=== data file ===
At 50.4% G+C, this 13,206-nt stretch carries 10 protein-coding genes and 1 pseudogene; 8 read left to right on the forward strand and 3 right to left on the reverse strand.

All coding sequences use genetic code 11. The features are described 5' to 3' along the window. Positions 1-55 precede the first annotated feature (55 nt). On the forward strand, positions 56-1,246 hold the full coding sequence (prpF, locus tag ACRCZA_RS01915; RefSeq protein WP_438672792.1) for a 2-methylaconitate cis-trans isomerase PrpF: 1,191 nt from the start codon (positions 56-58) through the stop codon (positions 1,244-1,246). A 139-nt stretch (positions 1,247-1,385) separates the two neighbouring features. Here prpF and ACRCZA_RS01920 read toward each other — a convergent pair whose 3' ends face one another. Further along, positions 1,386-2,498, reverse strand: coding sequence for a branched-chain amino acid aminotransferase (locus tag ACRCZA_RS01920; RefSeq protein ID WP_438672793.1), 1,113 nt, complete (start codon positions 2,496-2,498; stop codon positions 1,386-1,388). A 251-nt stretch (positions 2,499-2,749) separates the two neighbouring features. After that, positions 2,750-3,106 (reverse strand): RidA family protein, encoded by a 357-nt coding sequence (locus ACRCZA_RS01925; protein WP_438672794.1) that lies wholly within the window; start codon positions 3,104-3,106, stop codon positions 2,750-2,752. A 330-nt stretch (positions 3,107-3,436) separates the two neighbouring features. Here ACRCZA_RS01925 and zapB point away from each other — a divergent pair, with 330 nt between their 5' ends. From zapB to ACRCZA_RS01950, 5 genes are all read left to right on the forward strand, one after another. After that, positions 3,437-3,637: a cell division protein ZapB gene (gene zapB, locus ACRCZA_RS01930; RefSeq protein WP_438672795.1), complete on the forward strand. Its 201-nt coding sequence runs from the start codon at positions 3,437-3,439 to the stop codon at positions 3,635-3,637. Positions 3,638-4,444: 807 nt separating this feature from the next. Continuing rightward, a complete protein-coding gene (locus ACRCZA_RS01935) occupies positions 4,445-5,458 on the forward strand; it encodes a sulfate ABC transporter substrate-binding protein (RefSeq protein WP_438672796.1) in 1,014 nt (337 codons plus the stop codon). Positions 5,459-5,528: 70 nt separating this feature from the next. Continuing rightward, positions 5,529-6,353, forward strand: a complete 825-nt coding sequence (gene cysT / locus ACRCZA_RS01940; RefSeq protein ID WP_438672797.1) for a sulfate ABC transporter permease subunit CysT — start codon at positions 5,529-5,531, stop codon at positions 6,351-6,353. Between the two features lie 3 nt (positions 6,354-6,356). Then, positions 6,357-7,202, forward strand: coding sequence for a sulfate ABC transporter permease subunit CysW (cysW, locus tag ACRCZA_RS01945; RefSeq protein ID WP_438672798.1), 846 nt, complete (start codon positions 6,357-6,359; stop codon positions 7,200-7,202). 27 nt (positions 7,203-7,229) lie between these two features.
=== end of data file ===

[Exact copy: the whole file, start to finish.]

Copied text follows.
At 50.4% G+C, this 13,206-nt stretch carries 10 protein-coding genes and 1 pseudogene; 8 read left to right on the forward strand and 3 right to left on the reverse strand.

All coding sequences use genetic code 11. The features are described 5' to 3' along the window. Positions 1-55 precede the first annotated feature (55 nt). On the forward strand, positions 56-1,246 hold the full coding sequence (prpF, locus tag ACRCZA_RS01915; RefSeq protein WP_438672792.1) for a 2-methylaconitate cis-trans isomerase PrpF: 1,191 nt from the start codon (positions 56-58) through the stop codon (positions 1,244-1,246). A 139-nt stretch (positions 1,247-1,385) separates the two neighbouring features. Here prpF and ACRCZA_RS01920 read toward each other — a convergent pair whose 3' ends face one another. Further along, positions 1,386-2,498, reverse strand: coding sequence for a branched-chain amino acid aminotransferase (locus tag ACRCZA_RS01920; RefSeq protein ID WP_438672793.1), 1,113 nt, complete (start codon positions 2,496-2,498; stop codon positions 1,386-1,388). A 251-nt stretch (positions 2,499-2,749) separates the two neighbouring features. After that, positions 2,750-3,106 (reverse strand): RidA family protein, encoded by a 357-nt coding sequence (locus ACRCZA_RS01925; protein WP_438672794.1) that lies wholly within the window; start codon positions 3,104-3,106, stop codon positions 2,750-2,752. A 330-nt stretch (positions 3,107-3,436) separates the two neighbouring features. Here ACRCZA_RS01925 and zapB point away from each other — a divergent pair, with 330 nt between their 5' ends. From zapB to ACRCZA_RS01950, 5 genes are all read left to right on the forward strand, one after another. After that, positions 3,437-3,637: a cell division protein ZapB gene (gene zapB, locus ACRCZA_RS01930; RefSeq protein WP_438672795.1), complete on the forward strand. Its 201-nt coding sequence runs from the start codon at positions 3,437-3,439 to the stop codon at positions 3,635-3,637. Positions 3,638-4,444: 807 nt separating this feature from the next. Continuing rightward, a complete protein-coding gene (locus ACRCZA_RS01935) occupies positions 4,445-5,458 on the forward strand; it encodes a sulfate ABC transporter substrate-binding protein (RefSeq protein WP_438672796.1) in 1,014 nt (337 codons plus the stop codon). Positions 5,459-5,528: 70 nt separating this feature from the next. Continuing rightward, positions 5,529-6,353, forward strand: a complete 825-nt coding sequence (gene cysT / locus ACRCZA_RS01940; RefSeq protein ID WP_438672797.1) for a sulfate ABC transporter permease subunit CysT — start codon at positions 5,529-5,531, stop codon at positions 6,351-6,353. Between the two features lie 3 nt (positions 6,354-6,356). Then, positions 6,357-7,202, forward strand: coding sequence for a sulfate ABC transporter permease subunit CysW (cysW, locus tag ACRCZA_RS01945; RefSeq protein ID WP_438672798.1), 846 nt, complete (start codon positions 6,357-6,359; stop codon positions 7,200-7,202). 27 nt (positions 7,203-7,229) lie between these two features.